Terran R
Relativity says the $650 million Series E funding round will allow it to accelerate development of Terran R, a vehicle designed to be fully reusable and carry payloads of more than 20,000 kilograms into orbit. Credit: Relativity Space

WASHINGTON — OneWeb will launch some of its next-generation satellites on Relativity Space’s next-generation launch vehicle starting as soon as 2025, the companies announced June 30.

Relativity Space announced that OneWeb signed a launch services agreement for multiple launches of OneWeb Gen 2 satellites on Relativity’s Terran R reusable launch vehicle under development. The companies declined to disclose details about the agreement, including the value of the contract and the number of launches included.

OneWeb has disclosed few details about the planned Gen 2 constellation, although it is expected to feature far more satellites than the current generation of 648 satellites the company is deploying. Those future satellites will likely offer additional communications services and could also carry navigation payloads.

The lack of details extends to the size of the satellites themselves. The companies declined to disclose how many satellites would fit on a Terran R, a rocket with a projected payload capacity in the same class as SpaceX’s Falcon 9.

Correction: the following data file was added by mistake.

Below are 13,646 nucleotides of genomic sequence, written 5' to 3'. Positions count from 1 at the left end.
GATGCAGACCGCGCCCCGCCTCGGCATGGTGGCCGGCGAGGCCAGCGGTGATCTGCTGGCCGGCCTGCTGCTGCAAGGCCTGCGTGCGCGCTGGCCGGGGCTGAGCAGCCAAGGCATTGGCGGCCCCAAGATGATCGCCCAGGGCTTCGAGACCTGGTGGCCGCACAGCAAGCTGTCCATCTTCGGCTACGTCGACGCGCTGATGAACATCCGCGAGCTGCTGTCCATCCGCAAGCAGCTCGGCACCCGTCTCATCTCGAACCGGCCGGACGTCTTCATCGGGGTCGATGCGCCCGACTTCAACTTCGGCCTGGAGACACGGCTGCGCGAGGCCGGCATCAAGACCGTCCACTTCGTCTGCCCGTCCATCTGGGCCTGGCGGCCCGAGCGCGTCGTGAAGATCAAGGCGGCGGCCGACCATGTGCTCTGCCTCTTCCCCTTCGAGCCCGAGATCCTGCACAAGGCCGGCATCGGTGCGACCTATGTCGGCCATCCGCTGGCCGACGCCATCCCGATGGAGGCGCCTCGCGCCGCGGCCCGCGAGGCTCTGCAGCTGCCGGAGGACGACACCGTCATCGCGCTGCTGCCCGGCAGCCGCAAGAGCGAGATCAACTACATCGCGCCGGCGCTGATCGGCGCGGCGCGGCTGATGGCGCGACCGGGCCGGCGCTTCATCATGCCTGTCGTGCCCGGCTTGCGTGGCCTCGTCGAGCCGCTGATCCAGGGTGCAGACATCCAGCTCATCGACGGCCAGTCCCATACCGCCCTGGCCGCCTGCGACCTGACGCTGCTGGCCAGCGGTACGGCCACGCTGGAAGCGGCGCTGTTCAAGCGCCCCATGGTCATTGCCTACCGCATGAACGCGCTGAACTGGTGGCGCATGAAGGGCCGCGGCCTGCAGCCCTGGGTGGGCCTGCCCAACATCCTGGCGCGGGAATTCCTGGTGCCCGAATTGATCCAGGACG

OneWeb is the first customer that Relativity has announced for the Terran R but the fifth overall. Tim Ellis, chief executive of Relativity, said in a written response to questions that the other four undisclosed customers are “are top satellite operators we are extremely excited about having on our manifest.”

Ellis said that, among all customers, Relativity has orders for more than 20 Terran R launches, with a backlog the company valued at more than $1.2 billion. “The OneWeb agreement represents a large anchor customer with other significant customer agreements making up the total announced today,” he said. The other four customers each signed multi-launch agreements.

Relativity announced the Terran R in June 2021 at the same time it disclosed a $650 million funding round. Terran R will be constructed using 3D-printing technologies the company has been working on since its inception. Both stages and its payload fairing will be reusable.

The company is nearing the first launch of its smaller Terran 1 rocket. The vehicle is undergoing testing at Launch Complex 16 at Cape Canaveral Space Force Station ahead of a launch projected for later this summer. That mission, called “Good Luck, Have Fun” by the company, will not carry a payload.

OneWeb, meanwhile, is preparing to resume launches of its first-generation constellation that were paused when Russia’s invasion of Ukraine in February led the company to halt use of Soyuz vehicles. A OneWeb executive said June 23 that it expects launches to resume in the fourth quarter using SpaceX’s Falcon 9 and India’s Geosynchronous Satellite Launch Vehicle (GSLV) Mark 3.

S Somanath, chairman of the Indian space agency ISRO, told reporters June 30 that two GSLV Mark 3 launches of OneWeb satellites are currently on the agency’s manifest, one for mid-September to October of this year and the other by January 2023.

Jeff Foust writes about space policy, commercial space, and related topics for SpaceNews. He earned a Ph.D. in planetary sciences from the Massachusetts Institute of Technology and a bachelor’s degree with honors in geophysics and planetary science...